Carbon8 themselves even have a goal – increasing soil carbon from the current 1% to 8% – as do many grassroots groups working on the ground to create a better world.
Likewise, not for profit organisations Beyond Zero Emissions and The Climate Council will also argue net zero emission is a viable target to work towards and that in doing so we can not only avoid the most catastrophic climate scenarios, but we can restore some of the damage we have already done to the earth. Both of these groups discuss extensively on what we need to do to achieve net zero. By halting our extractive culture effective immediately, we can achieve a state of equilibrium with our earth systems, reminiscent of a time before the industrial revolution.
However, I can also see a fundamental flaw with so many of the current net zero targets. Many of these targets are based on a linear model. The ‘one in, one out’ view in terms of greenhouse gas emissions overlooks the intricate complexities of how our natural ecosystems function. These systems cannot be recreated by human mechanisms and this interpretation utterly underestimates the timescale at which ecosystems store carbon. Moreover, they neglect to recognise other greenhouse gases that are released due to human activity.
Net zero isn’t the only arena a linear model is being implemented. Look at the omniregent approach to the current global health crisis that has consumed us for the past two years whereby the only way out is to give every single person the same healthcare plan, regardless of their individuality. Or our approach to general population health – creating more manmade solutions to a problem rather than addressing its root cause through food health, equity, education and accessibility. Is the art of white or greenwashing a theme of our current world leaders or is it born from our current culture, a culture of information overload, mistrust and globalisation?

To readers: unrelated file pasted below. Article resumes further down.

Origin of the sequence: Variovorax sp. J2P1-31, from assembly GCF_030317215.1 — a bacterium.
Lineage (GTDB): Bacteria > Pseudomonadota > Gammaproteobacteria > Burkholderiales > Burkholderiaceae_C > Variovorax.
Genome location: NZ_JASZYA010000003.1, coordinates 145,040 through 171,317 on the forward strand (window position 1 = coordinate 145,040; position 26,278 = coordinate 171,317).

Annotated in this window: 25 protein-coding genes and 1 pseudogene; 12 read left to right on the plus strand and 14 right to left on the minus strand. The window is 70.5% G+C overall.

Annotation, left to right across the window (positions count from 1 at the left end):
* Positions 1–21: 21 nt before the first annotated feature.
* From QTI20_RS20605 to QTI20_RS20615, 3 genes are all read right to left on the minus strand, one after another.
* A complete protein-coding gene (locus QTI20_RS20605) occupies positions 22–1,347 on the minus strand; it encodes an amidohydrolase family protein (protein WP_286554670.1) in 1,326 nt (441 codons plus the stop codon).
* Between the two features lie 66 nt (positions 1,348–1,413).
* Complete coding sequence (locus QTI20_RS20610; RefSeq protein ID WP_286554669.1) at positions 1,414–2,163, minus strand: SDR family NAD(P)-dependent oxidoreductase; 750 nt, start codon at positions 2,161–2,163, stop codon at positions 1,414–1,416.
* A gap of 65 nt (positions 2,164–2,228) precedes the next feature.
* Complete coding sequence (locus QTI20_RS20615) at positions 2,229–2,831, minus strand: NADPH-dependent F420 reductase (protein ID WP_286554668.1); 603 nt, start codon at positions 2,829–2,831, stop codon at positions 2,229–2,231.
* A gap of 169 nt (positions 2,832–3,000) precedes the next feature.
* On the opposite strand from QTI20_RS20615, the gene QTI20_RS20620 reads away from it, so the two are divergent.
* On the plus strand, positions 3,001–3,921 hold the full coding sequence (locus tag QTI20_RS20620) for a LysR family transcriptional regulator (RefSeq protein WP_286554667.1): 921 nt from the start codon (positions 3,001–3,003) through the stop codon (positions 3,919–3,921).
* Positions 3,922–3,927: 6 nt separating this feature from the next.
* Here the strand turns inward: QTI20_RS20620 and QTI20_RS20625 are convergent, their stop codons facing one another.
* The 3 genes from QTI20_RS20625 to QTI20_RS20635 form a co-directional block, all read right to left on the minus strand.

And if not net zero then what? Do we carry on business as usual? As so articulately put by the Onceler in the Lorax, do we keep on biggering and biggering because a Thneed is something we all need? Or do we bury our head in the sand and hope for the best, or worse yet count the days to impending doom? If not Net Zero then what? Do we come up with another buzz word, catchall solution to our problems, of which policy makers and big business can take by the reigns and manipulate into some form of greenwashing – landing us in the exact same location we started in? If not net zero, then what…
Within the net zero models there is also a strong narrative around demonising carbon. We often talk about our carbon footprint, decarbonising, carbon credits and so on. But if carbon is one of the building blocks of life – why have we demonised it? If you and I need carbon to live and are literally made up of almost 20 percent carbon – why have we made it the bad guy? The Carbon8 Fund is based around returning carbon to the soil – WE NEED CARBON. Are these just semantics or is it important for us to also regard carbon as part of the intricate web of life? Do those of us in the environmental scientific community need to take some responsibility for vilifying carbon and presenting as such to our communities?
After article draft number three, the chief editor left me a voice message and said in more or less words “I need you to dig deep. What if the world is not how we see it?” (NB this is an absolute paraphrase of a five-minute long voicemail). What? What does that even mean? Are you trying to say that there is no race? Why am I still running? I need to emphasise here – this advice was coming from a person who I wholeheartedly admire and look up to. And so, I spent the next two days trying to see the forest for trees and as you can probably imagine, feeling on the verge of an existential crisis trying to work out if I’m in the Olympics or if I’m just running on a treadmill.